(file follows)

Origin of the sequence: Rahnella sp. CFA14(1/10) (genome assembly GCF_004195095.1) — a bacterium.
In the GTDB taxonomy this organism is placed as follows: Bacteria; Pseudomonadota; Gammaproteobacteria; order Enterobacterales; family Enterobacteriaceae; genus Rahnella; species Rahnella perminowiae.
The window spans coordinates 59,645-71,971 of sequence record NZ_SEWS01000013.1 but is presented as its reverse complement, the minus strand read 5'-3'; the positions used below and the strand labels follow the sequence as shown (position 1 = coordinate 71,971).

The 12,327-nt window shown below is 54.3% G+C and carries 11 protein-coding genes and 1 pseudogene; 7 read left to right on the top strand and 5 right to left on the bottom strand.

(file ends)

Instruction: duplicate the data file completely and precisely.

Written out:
Origin of the sequence: Rahnella sp. CFA14(1/10) (genome assembly GCF_004195095.1) — a bacterium.
In the GTDB taxonomy this organism is placed as follows: Bacteria; Pseudomonadota; Gammaproteobacteria; order Enterobacterales; family Enterobacteriaceae; genus Rahnella; species Rahnella perminowiae.
The window spans coordinates 59,645-71,971 of sequence record NZ_SEWS01000013.1 but is presented as its reverse complement, the minus strand read 5'-3'; the positions used below and the strand labels follow the sequence as shown (position 1 = coordinate 71,971).

The 12,327-nt window shown below is 54.3% G+C and carries 11 protein-coding genes and 1 pseudogene; 7 read left to right on the top strand and 5 right to left on the bottom strand.